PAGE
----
When sorrows like sea billows roll
Whatever my lot, Thou hast taught me to say
It is well, it is well with my soul
It is well (it is well)
With my soul (with my soul)
It is well, it is well with my soul
Though Satan should buffet, though trials should come
Let this blest assurance control
That Christ (yes, He has) has regarded my helpless estate
And has shed His own blood for my soul
My sin, oh the bliss of this glorious thought (a thought)
My sin, not in part, but the whole (every bit, every bit, all of it)
Is nailed to the cross, and I bear it no more (yes)
Praise the Lord, praise the Lord, O my soul
And Lord, haste the day when my faith shall be sight
The clouds be rolled back as a scroll
The trump shall resound, and the Lord shall descend
Even so, it is well with my soul
Most of us know, love, and sing this song. It is one of the most moving in the hymnal, especially when you know the backstory.
Horatio Spafford, the writer of the lyrics, was an attorney in Chicago who owned significant properties. He and his wife Anna had five children. In 1871, the only boy, a four-year-old, died of pneumonia. In 1873, the Great Chicago Fire took a large portion of his properties, putting the family in dire financial straits. Things began to improve and the family made plans to visit England. Unexpected business came up and Spafford put his wife and four daughters on the ship to England, promising to arrive as soon as possible. Four days out the ship collided with a large Scottish vessel and sank, taking all four of the girls. Anna survived, hanging onto a piece of wreckage. Most of us know that story. It is justifiably famous. Now go back and read those lyrics again, written by a man who had lost almost everything.
"Whatever my lot thou hast taught me to say, It is well with my soul." Could we have written that after some of the trials in our lives? As for me, I am not sure, but I do know that given the New Testament's demand that we learn to live not for this world, but for the one to come, I think I should be able to. If then you have been raised with Christ, seek the things that are above, where Christ is, seated at the right hand of God. Set your minds on things that are above, not on things that are on earth. For you have died, and your life is hidden with Christ in God. When Christ who is your life appears, then you also will appear with him in glory (Col 3:1-4).
I think we all understand this hymn and the point it makes, whether we can emulate the author or not. But one phrase remains misunderstood by most because of our ignorance of the words of scripture and how some of them were once used. Look at that last verse. First the lyricist speaks of the day God will come in final judgment. Then he begins the next phrase with "Even so." Most of us would immediately think, "In spite of." So the verse would take on the meaning, "One day the Lord is coming, but in spite of this, it is well with me soul." I don't really think that is what we want to be saying.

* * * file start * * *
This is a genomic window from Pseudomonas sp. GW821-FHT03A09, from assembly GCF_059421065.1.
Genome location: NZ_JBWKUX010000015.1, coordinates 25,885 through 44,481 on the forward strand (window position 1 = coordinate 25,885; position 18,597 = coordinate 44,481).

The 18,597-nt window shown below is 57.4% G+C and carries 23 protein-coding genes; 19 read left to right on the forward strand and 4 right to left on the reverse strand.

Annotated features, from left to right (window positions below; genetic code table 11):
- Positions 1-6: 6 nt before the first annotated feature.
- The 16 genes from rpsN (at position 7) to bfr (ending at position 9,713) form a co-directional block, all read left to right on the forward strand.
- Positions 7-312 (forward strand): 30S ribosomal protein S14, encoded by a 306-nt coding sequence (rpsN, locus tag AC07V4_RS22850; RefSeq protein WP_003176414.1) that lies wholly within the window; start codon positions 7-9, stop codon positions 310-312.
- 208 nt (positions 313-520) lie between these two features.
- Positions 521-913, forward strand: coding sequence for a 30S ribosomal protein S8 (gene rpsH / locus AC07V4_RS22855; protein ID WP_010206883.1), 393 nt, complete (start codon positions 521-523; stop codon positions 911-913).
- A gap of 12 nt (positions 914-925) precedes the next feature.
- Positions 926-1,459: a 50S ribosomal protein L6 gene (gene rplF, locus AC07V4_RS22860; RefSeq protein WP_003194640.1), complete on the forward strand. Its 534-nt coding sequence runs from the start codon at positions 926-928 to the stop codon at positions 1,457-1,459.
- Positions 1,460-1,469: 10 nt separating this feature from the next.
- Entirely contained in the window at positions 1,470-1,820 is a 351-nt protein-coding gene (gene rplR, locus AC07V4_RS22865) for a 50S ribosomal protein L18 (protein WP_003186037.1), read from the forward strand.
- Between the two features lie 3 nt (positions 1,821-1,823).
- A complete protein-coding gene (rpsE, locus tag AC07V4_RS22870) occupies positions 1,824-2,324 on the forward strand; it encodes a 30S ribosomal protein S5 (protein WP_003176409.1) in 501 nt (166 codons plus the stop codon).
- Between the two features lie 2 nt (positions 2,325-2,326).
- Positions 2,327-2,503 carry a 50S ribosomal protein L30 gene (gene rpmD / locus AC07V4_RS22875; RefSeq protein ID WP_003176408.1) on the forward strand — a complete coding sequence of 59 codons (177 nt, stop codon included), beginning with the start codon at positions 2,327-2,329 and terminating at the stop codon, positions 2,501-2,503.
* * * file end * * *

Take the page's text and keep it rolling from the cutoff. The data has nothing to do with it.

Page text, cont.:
The people who wrote hymns in those times, were so well steeped in the scripture, especially the King James Version, that they tended to speak and write that way. "Even so" can be two separate words in the Greek or it can be just one. The one we want is, I think, nai. That word is a word of strong affirmation, similar to "Amen." Most of the time it is translated "Yea" or "Yes," but in the older versions also "Verily" and "Truth." Look at this verse in particular. What then did you go out to see? A prophet? Yes, I tell you, and more than a prophet (Luke 7:26). Jesus is making the point that you may have thought you were going out to see a prophet when you went to hear John, but he was much more than just a prophet. Affirmation. Certainty.
So what does that mean about our hymn and the phrase in question? It means, "The Lord is coming and yes, I am anxious for his arrival." It is similar to the apostle John's sentiments in the Revelation when he says, He who testifies to these things says, “Yes, I am coming quickly.” Amen. Come, Lord Jesus (Rev 22:20). Is that how we feel about that Day, the Day the Lord returns and takes us home?
This hymn has more than one challenging thought in it. Next time you sing it, consider what it truly meant to the man who wrote it, and what it should mean to us.
Behold, he is coming with the clouds, and every eye will see him, even those who pierced him, and all tribes of the earth will wail on account of him. Even so. Amen (Rev 1:7).
And inasmuch as it is appointed for men to die once and after this comes judgment, so Christ also, having been offered once to bear the sins of many, will appear a second time for salvation without reference to sin, to those who eagerly await Him (Heb 9:27-28).